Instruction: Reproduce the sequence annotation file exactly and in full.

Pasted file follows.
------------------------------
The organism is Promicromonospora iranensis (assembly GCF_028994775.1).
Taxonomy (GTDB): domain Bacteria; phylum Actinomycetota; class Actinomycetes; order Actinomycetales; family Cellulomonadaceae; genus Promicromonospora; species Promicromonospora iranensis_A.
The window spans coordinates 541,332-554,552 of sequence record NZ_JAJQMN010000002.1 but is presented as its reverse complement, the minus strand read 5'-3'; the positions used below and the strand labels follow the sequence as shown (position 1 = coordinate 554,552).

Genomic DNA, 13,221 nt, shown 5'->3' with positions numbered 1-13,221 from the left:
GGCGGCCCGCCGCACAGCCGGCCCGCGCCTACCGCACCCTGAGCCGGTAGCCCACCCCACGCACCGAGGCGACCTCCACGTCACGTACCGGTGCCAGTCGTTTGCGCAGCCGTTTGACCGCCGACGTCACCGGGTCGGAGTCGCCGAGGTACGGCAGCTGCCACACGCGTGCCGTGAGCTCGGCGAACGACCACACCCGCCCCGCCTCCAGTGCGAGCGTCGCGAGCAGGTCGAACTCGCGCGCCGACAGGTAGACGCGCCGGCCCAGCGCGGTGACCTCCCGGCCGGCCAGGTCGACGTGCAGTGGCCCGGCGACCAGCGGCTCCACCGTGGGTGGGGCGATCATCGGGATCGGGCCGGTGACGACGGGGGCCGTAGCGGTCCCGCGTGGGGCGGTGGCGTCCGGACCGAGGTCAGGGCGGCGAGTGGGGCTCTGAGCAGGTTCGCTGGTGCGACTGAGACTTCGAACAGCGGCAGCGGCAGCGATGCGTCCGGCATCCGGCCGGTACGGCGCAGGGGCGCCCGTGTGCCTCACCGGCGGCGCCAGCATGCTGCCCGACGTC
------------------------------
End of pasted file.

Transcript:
The organism is Promicromonospora iranensis (assembly GCF_028994775.1).
Taxonomy (GTDB): domain Bacteria; phylum Actinomycetota; class Actinomycetes; order Actinomycetales; family Cellulomonadaceae; genus Promicromonospora; species Promicromonospora iranensis_A.
The window spans coordinates 541,332-554,552 of sequence record NZ_JAJQMN010000002.1 but is presented as its reverse complement, the minus strand read 5'-3'; the positions used below and the strand labels follow the sequence as shown (position 1 = coordinate 554,552).

Genomic DNA, 13,221 nt, shown 5'->3' with positions numbered 1-13,221 from the left:
GGCGGCCCGCCGCACAGCCGGCCCGCGCCTACCGCACCCTGAGCCGGTAGCCCACCCCACGCACCGAGGCGACCTCCACGTCACGTACCGGTGCCAGTCGTTTGCGCAGCCGTTTGACCGCCGACGTCACCGGGTCGGAGTCGCCGAGGTACGGCAGCTGCCACACGCGTGCCGTGAGCTCGGCGAACGACCACACCCGCCCCGCCTCCAGTGCGAGCGTCGCGAGCAGGTCGAACTCGCGCGCCGACAGGTAGACGCGCCGGCCCAGCGCGGTGACCTCCCGGCCGGCCAGGTCGACGTGCAGTGGCCCGGCGACCAGCGGCTCCACCGTGGGTGGGGCGATCATCGGGATCGGGCCGGTGACGACGGGGGCCGTAGCGGTCCCGCGTGGGGCGGTGGCGTCCGGACCGAGGTCAGGGCGGCGAGTGGGGCTCTGAGCAGGTTCGCTGGTGCGACTGAGACTTCGAACAGCGGCAGCGGCAGCGATGCGTCCGGCATCCGGCCGGTACGGCGCAGGGGCGCCCGTGTGCCTCACCGGCGGCGCCAGCATGCTGCCCGACGTC